Alcohol: Sex Offender Weapon of Choice

  • Published
  • By 48th Fighter Wing
  • Sexual Assault Prevention and Response Office
(Editor's note: The following is adapted from the Sexual Assault Awareness Month 2008 Resource Guide) 

Studies show that the weapon most often used to commit a sexual assault is not a gun or a knife. Offenders use alcohol and other incapacitating substances much more frequently to coerce and incapacitate victims in acts of sexual violence. As a result, social scientists are revising their theories about the "typical" rapist. Given the current media attention, most people visualize a rapist as a stranger who accosts victims in a deserted location.

However, research demonstrates that offenders often travel in the same social circles as their victims. In fact, some make a point of getting to know or even date their victim before they commit a criminal offense. Most rapists typically have good social skills, have other "consensual" sexual relationships, are educated and employed, are not mentally ill, and do not use weapons to maim their victims. Eighty percent of sexual assaults happen during some form of social interaction, usually on a date. Most people find it difficult to believe that a rapist might be someone they know or have dated. This might be because rapists commonly use a variety of techniques -- some very subtle - to lower their victims' defenses and win their confidence.

Just getting to know someone is a very subtle way to make a person less suspicious of their ultimate intentions. Another commonly used technique is to overpower someone with alcohol or incapacitating drugs. Perpetrators seek victims who have used alcohol or other intoxicating substances because
such drugs interfere with the ability to verbally and physically resist sexual advances. Some perpetrators employ alcohol to completely incapacitate a target, embarrass the victim, and ultimately hide the crime. Offenders may also use alcohol during the commission of the crime or hide behind their use of alcohol in an attempt to exonerate themselves. When intoxicated, perpetrators often ignore potential consequences and act with increased impulsivity. Studies confirm that the more perpetrators drink, the more likely they will commit sexually violent acts. A study of college rapists found that 62 percent of the offenders believed they had committed rape only because of their alcohol consumption. They did not see themselves as "real criminals," because real criminals use weapons to assault strangers. In fact, some perpetrators may purposely get drunk when they want to act in a sexually aggressive way, having the mistaken belief that alcohol use excuses their socially inappropriate behavior. The best defense against these kinds of perpetrators is to watch out for potentially dangerous situations:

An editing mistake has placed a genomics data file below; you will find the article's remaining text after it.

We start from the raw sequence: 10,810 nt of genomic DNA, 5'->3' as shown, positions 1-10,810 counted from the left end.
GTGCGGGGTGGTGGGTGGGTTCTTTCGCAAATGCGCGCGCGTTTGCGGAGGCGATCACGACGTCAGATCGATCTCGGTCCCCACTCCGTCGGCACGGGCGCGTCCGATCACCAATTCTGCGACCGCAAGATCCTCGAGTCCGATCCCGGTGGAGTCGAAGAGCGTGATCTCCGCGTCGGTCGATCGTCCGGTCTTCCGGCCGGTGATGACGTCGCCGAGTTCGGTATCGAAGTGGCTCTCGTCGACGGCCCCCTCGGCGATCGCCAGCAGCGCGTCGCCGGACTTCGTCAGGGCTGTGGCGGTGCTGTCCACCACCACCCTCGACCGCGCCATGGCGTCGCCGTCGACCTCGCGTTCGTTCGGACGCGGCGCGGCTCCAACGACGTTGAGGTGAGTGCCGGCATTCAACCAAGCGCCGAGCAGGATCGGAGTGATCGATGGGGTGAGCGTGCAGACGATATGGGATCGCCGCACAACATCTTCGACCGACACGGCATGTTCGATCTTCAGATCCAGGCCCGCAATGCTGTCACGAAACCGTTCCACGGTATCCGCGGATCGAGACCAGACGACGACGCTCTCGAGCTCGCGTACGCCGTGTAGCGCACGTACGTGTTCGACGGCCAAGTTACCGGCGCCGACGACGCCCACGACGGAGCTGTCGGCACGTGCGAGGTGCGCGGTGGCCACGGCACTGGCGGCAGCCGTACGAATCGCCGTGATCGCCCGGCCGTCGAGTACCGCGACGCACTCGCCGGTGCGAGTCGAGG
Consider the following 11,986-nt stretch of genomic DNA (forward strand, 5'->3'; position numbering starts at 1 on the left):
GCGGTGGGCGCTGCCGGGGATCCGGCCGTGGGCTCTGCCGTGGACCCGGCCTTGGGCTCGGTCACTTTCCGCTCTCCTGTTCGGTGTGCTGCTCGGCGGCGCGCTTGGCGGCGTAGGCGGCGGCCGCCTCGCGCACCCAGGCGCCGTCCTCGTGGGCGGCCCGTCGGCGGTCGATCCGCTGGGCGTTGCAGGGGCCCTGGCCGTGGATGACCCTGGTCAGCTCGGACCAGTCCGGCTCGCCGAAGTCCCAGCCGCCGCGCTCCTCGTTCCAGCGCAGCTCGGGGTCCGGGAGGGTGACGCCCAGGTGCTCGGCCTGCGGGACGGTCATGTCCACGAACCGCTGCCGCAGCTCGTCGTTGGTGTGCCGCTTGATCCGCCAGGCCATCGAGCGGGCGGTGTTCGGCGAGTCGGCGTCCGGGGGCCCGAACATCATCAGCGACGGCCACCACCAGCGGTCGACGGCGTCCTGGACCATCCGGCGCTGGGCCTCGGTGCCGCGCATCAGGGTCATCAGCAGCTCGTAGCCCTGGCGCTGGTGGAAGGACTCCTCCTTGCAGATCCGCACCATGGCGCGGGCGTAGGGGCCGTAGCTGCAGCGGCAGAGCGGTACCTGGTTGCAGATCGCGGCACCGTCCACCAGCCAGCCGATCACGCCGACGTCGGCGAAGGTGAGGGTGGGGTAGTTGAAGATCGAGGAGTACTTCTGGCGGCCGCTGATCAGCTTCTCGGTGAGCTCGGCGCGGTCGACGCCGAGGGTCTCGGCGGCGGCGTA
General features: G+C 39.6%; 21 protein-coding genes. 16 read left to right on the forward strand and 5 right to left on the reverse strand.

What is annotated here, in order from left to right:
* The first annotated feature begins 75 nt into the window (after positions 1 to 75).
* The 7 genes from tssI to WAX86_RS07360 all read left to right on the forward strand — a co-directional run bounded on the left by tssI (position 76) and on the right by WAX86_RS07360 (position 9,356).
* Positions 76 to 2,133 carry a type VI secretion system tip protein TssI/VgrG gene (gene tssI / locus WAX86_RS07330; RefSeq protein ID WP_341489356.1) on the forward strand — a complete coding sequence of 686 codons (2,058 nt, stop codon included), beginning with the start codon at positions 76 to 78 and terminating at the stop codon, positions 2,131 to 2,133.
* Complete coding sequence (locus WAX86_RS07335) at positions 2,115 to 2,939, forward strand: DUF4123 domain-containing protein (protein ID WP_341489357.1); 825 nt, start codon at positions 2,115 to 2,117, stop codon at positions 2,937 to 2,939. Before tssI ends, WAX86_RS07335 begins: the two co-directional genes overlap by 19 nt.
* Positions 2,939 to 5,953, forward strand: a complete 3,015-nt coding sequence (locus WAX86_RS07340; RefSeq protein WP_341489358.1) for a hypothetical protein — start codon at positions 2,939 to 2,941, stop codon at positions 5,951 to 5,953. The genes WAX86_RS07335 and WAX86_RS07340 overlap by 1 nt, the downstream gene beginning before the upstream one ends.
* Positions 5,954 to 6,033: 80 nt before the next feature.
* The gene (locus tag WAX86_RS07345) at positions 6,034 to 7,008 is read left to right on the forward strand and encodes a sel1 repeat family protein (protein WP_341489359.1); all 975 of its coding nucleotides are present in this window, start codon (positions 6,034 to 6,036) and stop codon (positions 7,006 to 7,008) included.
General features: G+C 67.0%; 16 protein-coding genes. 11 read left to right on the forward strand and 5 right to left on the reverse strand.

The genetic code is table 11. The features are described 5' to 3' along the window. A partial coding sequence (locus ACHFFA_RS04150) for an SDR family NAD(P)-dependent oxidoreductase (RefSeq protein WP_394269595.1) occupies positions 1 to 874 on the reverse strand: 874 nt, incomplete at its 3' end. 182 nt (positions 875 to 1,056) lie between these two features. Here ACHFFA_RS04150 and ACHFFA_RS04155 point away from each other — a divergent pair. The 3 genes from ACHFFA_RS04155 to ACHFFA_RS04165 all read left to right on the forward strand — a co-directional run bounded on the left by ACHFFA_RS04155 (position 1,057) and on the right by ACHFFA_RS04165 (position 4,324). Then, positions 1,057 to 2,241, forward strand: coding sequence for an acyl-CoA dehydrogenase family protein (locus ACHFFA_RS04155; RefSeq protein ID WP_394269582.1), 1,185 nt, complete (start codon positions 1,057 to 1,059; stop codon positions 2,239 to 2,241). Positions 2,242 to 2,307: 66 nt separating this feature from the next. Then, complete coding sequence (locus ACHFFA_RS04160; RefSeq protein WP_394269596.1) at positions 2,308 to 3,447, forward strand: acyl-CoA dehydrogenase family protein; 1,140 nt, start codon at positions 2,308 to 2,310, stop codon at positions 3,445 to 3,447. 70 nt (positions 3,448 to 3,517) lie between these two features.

· Limit your drinking to a reasonable amount.
· Designate a non-drinking friend to help with safety and good decision making.
· Avoid leaving your drink unattended and do not accept drinks that you did not order.
· Avoid drinking in unfamiliar environments and around unfamiliar people.

Many of the risks presented by sex offenders who use alcohol and other substances as weapons can be managed by looking out for friends and co-workers, in other words, be a BYSTANDER.

When someone is in trouble, ASK! if they need help. Get assistance if requested. If someone appears to be trouble, don't be afraid to ACT! and INTERVENE! on behalf of that person.
You can get more information from RAF Lakenheath's Sexual Assault Response Coordinator at 226-3765, or

Facts You Should Know About Sexual Assault and Alcohol

9. Research has found that at least 80 percent of college students who had unwanted sex were under the influence of alcohol.
8. Men are more likely than women to assume that a woman who drinks alcohol on a date is a willing sex partner. Forty percent of men who think this way also believe it is acceptable to force sex on an intoxicated woman.
7. Alcohol consumption by perpetrators and victims tends to co-occur--that is, when one of them is drinking, the other one is generally drinking, too.
6. Alcohol use can contribute to an atmosphere where anything goes, including rape by individuals or groups.
5. Alcohol impairs judgment and lowers inhibitions, making some people more likely to commit a rape or sexual assault.
4. Alcohol slows reflexes and impairs the ability to recognize potentially dangerous situations.
3. Under the influence of alcohol, both men and women have a decreased ability to interpret social situations accurately. Consequently, risk of sexual assault for both sexes increases with alcohol use.
2. Although popular media typically focuses on Rohypnol ("roofies") and GHB as rape drugs, alcohol is the substance most commonly used in drug facilitated rapes.
1. Military law recognizes that when someone is passed out, they are unable to give consent. If you have sex with someone who is passed out or incapable of giving consent, it is considered SEXUAL ASSAULT.